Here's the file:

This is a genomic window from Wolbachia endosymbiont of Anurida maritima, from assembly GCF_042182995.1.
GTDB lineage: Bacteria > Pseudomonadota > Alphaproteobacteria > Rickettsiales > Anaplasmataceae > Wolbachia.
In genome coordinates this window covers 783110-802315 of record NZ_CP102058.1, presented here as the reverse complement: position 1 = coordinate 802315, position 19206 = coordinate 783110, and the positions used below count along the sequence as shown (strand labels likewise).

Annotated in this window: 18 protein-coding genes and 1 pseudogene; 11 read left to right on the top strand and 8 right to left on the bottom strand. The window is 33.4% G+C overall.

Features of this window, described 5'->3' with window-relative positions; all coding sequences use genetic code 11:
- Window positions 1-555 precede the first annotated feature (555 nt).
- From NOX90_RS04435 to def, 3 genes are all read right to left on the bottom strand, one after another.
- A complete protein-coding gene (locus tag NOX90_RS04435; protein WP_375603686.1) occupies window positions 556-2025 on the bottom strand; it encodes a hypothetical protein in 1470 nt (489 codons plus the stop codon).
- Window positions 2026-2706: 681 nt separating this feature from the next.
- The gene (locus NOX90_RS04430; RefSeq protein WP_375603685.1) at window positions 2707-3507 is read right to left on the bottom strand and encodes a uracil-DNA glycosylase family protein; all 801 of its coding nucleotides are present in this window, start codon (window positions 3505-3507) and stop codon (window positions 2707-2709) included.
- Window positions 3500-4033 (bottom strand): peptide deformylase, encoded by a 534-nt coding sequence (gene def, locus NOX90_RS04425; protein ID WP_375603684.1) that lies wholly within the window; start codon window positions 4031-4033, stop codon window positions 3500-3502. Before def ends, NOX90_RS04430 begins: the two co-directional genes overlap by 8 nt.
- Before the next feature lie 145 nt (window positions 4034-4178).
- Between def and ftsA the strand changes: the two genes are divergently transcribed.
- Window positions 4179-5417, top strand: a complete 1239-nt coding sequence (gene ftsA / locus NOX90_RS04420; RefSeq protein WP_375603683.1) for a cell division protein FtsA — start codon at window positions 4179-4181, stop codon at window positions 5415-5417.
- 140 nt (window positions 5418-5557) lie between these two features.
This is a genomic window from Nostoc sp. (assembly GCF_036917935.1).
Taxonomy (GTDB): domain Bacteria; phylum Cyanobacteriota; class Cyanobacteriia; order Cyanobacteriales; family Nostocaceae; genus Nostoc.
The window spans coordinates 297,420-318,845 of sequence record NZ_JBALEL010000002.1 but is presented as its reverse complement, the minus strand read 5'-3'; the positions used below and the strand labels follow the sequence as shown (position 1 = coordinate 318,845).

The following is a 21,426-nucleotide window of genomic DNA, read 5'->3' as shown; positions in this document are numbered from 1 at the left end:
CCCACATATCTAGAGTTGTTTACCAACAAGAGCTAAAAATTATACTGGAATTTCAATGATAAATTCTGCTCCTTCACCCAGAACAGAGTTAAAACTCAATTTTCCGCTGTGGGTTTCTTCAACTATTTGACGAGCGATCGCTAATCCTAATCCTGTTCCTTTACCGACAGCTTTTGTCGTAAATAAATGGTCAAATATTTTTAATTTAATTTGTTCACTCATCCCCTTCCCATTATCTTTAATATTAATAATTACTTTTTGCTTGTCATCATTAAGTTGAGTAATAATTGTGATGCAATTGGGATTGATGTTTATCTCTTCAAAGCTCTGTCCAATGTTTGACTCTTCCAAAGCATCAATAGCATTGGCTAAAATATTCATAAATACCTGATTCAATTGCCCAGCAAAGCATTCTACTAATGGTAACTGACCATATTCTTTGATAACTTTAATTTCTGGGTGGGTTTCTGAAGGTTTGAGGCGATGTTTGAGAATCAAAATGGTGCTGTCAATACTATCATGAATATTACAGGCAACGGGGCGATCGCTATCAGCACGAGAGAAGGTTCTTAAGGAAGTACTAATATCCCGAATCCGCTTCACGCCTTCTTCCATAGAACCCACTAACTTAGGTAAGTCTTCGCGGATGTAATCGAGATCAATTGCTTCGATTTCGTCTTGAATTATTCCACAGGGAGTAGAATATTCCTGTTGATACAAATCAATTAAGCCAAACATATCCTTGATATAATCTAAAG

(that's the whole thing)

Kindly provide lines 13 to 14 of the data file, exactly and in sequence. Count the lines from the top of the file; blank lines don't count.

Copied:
- Between def and ftsA the strand changes: the two genes are divergently transcribed.
- Window positions 4179-5417, top strand: a complete 1239-nt coding sequence (gene ftsA / locus NOX90_RS04420; RefSeq protein WP_375603683.1) for a cell division protein FtsA — start codon at window positions 4179-4181, stop codon at window positions 5415-5417.